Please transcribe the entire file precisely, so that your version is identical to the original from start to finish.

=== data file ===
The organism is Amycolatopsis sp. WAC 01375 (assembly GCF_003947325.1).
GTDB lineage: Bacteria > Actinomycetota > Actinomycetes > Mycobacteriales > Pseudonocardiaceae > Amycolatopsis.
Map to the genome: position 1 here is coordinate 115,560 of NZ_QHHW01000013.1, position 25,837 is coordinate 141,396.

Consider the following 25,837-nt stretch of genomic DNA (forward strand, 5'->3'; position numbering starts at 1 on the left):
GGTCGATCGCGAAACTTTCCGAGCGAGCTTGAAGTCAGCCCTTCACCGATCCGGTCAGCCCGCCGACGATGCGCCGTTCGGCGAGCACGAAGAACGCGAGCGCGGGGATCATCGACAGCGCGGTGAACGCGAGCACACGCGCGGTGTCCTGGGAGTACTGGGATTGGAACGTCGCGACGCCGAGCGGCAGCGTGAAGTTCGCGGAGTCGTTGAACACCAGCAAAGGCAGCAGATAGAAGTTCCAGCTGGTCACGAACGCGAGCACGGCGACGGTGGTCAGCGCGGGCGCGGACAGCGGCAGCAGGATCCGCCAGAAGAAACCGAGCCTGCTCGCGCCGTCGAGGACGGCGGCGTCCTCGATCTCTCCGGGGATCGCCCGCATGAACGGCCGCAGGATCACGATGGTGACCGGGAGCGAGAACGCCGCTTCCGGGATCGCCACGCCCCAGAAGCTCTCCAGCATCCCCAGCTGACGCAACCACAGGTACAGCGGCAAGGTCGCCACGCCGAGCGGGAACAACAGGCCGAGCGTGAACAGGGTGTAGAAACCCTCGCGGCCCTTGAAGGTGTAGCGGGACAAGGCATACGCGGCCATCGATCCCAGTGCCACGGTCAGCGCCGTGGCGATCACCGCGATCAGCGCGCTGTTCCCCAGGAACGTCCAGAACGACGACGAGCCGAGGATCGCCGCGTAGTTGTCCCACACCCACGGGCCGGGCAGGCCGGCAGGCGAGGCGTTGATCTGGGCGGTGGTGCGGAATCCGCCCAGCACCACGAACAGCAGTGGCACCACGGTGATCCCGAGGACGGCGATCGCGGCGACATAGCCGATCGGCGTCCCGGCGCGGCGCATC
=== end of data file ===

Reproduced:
The organism is Amycolatopsis sp. WAC 01375 (assembly GCF_003947325.1).
GTDB lineage: Bacteria > Actinomycetota > Actinomycetes > Mycobacteriales > Pseudonocardiaceae > Amycolatopsis.
Map to the genome: position 1 here is coordinate 115,560 of NZ_QHHW01000013.1, position 25,837 is coordinate 141,396.

Consider the following 25,837-nt stretch of genomic DNA (forward strand, 5'->3'; position numbering starts at 1 on the left):
GGTCGATCGCGAAACTTTCCGAGCGAGCTTGAAGTCAGCCCTTCACCGATCCGGTCAGCCCGCCGACGATGCGCCGTTCGGCGAGCACGAAGAACGCGAGCGCGGGGATCATCGACAGCGCGGTGAACGCGAGCACACGCGCGGTGTCCTGGGAGTACTGGGATTGGAACGTCGCGACGCCGAGCGGCAGCGTGAAGTTCGCGGAGTCGTTGAACACCAGCAAAGGCAGCAGATAGAAGTTCCAGCTGGTCACGAACGCGAGCACGGCGACGGTGGTCAGCGCGGGCGCGGACAGCGGCAGCAGGATCCGCCAGAAGAAACCGAGCCTGCTCGCGCCGTCGAGGACGGCGGCGTCCTCGATCTCTCCGGGGATCGCCCGCATGAACGGCCGCAGGATCACGATGGTGACCGGGAGCGAGAACGCCGCTTCCGGGATCGCCACGCCCCAGAAGCTCTCCAGCATCCCCAGCTGACGCAACCACAGGTACAGCGGCAAGGTCGCCACGCCGAGCGGGAACAACAGGCCGAGCGTGAACAGGGTGTAGAAACCCTCGCGGCCCTTGAAGGTGTAGCGGGACAAGGCATACGCGGCCATCGATCCCAGTGCCACGGTCAGCGCCGTGGCGATCACCGCGATCAGCGCGCTGTTCCCCAGGAACGTCCAGAACGACGACGAGCCGAGGATCGCCGCGTAGTTGTCCCACACCCACGGGCCGGGCAGGCCGGCAGGCGAGGCGTTGATCTGGGCGGTGGTGCGGAATCCGCCCAGCACCACGAACAGCAGTGGCACCACGGTGATCCCGAGGACGGCGATCGCGGCGACATAGCCGATCGGCGTCCCGGCGCGGCGCATC